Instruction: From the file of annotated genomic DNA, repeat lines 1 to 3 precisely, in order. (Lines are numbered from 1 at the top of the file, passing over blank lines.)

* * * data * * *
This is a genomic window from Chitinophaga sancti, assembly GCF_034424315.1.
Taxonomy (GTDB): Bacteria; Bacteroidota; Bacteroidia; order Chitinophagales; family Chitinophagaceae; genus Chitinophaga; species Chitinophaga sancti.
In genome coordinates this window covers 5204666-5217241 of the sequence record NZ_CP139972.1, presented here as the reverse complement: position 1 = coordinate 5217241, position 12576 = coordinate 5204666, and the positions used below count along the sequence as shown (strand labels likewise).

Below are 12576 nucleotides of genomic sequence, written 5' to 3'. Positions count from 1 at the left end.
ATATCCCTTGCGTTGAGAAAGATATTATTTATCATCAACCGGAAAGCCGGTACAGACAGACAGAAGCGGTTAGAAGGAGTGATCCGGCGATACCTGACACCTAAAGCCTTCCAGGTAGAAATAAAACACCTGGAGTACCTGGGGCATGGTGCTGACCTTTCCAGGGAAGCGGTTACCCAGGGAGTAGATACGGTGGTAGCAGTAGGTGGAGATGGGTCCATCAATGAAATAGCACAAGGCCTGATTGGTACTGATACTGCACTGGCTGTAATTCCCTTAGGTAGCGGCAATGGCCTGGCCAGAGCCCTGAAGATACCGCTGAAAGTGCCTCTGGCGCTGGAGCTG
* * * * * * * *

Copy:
This is a genomic window from Chitinophaga sancti, assembly GCF_034424315.1.
Taxonomy (GTDB): Bacteria; Bacteroidota; Bacteroidia; order Chitinophagales; family Chitinophagaceae; genus Chitinophaga; species Chitinophaga sancti.
In genome coordinates this window covers 5204666-5217241 of the sequence record NZ_CP139972.1, presented here as the reverse complement: position 1 = coordinate 5217241, position 12576 = coordinate 5204666, and the positions used below count along the sequence as shown (strand labels likewise).